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How Do US and UK Higher Education Compare?

Reports and statistics over the decades have shown that the United Kingdom and the United States of America are undeniably the most desirable study abroad destinations year after year. The popularity is deeply rooted in the excellent student support, outstanding facilities, latest teaching paradigms, abundant career opportunities, and unmatched living standards of both countries.

Sep 6, 2023
  • Education
How Do US and UK Higher Education Compare?

Course structure and flexibility

USA: Most undergraduate and postgraduate courses follow a traditional form of teaching with mandatory lectures, regular assignments and hands-on sessions. The US has a flexible educational system where you can start with no major or change the major within two years of the program. Reports show 80% of students change their discipline midway through the program. To explore different subjects, students have mandatory subjects like mathematics, politics or writing, which are out of their major.

UK: The courses follow a theory-oriented curriculum, with students having the academic freedom to try out different techniques that work best for them. A student is expected to choose a main degree at the beginning of the course. You stick with it and learn only a few mandatory subjects out of the domain.

Program duration

USA: The duration of a bachelor’s degree in the US is four years, after which you may sign up for PhD programs without a master’s degree. The postgraduate programs last two years, and PhD programs are at least five years long. Depending on the type of project and research grant, some research programs may take seven years to complete.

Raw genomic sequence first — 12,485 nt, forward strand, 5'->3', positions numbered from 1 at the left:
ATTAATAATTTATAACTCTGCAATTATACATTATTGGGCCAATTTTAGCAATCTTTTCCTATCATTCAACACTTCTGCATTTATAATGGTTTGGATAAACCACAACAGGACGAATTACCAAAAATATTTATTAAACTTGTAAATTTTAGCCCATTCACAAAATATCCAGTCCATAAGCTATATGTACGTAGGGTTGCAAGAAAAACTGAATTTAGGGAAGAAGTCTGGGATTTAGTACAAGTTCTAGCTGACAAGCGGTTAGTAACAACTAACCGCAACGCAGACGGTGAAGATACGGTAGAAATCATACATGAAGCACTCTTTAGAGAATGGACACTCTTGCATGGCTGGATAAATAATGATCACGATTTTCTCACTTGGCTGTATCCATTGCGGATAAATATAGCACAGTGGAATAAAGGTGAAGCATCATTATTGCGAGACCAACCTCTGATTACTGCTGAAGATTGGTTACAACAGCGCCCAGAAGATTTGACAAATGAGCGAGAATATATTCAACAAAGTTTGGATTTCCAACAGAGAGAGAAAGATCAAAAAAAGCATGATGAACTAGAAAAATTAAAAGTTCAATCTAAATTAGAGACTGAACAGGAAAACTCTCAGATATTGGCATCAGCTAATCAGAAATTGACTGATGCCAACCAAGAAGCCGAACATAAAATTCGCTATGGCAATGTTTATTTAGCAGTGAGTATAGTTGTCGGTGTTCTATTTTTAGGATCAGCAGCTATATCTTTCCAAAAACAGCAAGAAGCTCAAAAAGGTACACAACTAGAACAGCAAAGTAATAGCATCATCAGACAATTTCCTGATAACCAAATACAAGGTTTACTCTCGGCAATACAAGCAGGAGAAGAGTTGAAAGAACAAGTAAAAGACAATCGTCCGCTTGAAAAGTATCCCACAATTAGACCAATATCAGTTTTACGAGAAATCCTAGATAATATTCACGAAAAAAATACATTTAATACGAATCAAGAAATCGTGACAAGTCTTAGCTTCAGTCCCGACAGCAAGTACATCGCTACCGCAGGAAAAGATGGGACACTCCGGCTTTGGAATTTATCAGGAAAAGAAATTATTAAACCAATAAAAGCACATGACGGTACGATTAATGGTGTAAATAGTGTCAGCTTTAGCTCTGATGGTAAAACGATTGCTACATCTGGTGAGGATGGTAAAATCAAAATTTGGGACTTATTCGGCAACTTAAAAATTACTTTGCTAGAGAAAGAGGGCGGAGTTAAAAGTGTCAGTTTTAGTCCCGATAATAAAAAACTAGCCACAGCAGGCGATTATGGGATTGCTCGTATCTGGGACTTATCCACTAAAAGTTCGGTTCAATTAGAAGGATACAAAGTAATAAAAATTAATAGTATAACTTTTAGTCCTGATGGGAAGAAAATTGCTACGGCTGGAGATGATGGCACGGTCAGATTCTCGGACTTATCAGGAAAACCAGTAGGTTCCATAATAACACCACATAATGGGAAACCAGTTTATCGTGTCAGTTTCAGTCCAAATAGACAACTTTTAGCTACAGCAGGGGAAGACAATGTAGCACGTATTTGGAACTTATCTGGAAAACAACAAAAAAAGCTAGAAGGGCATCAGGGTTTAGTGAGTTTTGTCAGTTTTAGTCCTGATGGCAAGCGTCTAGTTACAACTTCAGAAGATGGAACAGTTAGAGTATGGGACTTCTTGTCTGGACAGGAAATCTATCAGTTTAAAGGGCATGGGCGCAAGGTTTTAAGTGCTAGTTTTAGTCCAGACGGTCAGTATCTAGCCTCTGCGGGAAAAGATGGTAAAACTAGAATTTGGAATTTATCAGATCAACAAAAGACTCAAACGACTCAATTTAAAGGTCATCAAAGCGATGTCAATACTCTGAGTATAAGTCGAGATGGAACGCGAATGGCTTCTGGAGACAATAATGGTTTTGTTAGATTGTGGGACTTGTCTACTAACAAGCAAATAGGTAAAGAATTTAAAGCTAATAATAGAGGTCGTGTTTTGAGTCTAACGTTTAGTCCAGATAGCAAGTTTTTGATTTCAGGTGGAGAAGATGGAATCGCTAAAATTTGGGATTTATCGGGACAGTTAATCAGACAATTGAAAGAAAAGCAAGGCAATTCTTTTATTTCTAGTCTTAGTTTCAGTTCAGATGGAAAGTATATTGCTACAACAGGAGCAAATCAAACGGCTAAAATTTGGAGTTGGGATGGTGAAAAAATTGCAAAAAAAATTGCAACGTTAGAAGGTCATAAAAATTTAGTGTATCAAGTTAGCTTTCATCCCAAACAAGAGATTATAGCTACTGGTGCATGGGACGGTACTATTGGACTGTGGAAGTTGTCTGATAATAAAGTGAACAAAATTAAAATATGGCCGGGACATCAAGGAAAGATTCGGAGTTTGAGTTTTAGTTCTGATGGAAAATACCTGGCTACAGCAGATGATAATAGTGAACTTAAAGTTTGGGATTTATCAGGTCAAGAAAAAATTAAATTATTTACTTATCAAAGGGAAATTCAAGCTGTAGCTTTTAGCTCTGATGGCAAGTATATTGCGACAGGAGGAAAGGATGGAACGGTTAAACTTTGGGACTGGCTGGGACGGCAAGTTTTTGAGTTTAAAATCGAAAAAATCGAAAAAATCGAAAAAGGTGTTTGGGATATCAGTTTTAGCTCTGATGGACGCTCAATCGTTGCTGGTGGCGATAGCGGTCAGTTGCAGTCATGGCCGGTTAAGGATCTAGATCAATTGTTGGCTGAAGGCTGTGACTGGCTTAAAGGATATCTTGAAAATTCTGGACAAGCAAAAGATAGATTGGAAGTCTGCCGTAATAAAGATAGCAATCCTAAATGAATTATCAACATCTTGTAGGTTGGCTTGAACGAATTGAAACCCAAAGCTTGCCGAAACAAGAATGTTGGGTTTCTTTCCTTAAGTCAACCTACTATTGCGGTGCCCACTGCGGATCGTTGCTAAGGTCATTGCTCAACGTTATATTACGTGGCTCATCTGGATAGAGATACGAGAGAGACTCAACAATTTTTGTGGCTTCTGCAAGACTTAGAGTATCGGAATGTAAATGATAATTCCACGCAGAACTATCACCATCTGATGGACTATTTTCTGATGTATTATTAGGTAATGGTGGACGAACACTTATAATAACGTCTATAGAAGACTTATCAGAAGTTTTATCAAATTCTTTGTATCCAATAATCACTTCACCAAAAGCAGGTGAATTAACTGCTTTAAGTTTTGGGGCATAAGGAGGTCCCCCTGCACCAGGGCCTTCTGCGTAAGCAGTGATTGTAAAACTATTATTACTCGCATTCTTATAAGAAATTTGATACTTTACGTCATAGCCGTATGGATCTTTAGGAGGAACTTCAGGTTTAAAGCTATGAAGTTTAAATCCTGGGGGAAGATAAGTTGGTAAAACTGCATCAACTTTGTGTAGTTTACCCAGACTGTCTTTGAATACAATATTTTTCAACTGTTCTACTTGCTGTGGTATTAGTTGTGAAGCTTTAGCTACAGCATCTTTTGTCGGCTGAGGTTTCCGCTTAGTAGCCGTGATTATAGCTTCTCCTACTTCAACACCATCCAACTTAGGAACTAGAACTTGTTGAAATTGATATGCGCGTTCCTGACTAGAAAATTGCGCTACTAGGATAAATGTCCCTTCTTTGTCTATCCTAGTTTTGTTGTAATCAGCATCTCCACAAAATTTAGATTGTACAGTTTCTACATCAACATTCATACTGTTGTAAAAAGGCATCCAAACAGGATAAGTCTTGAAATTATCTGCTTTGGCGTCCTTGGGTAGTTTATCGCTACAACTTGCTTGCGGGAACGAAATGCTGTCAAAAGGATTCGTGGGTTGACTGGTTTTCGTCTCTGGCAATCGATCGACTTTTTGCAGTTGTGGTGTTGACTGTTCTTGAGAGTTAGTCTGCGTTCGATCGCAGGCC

UK: Undergraduate degrees in the UK are three years long, while the master’s program require only a year. However, a postgraduate degree is mandatory to enrol for a PhD program, which is usually three to four years long.

Assessment format

US: Just like the teaching, the US follows a conventional way in evaluation, with a score of 90 on 100 considered outstanding. There are occasional tests and assignments to evaluate the academic progress of a student.

UK: With a grading system based on percentage, the UK appreciates learning over information overload. There is primarily one final exam in each semester whose score appears in the progress report. There are four main degree classes at UK universities: First-Class Honours or a 'first' (70% and above); Upper Second-Class Honours or a 'two-two' (60-70%); Lower Second-Class Honours or a 'two-one' (50-60%): Third-Class Honours or a 'third' (40-50%). (If a student fails to achieve a third class by a small margin, they are awarded an 'Ordinary Degree' i.e. without honours.)

Internship/job opportunities

USA: The US student visa allows you to stay back only 60 days after graduation, within which you should find a way to extend or renew the visa. This can be done by securing admission for higher education, getting a job or taking up Optional Practical Training (OPT). If placed in a good company in the specialised domain, a recent graduate in the US can earn up to $50,390 per year.

UK: According to the latest amendments in the student visa, you have two years after graduation before the visa expires to find a job or explore another career path. However, the good news is that graduates typically get paid £21000 annually for an industrial job.

Student accommodation

Student accommodation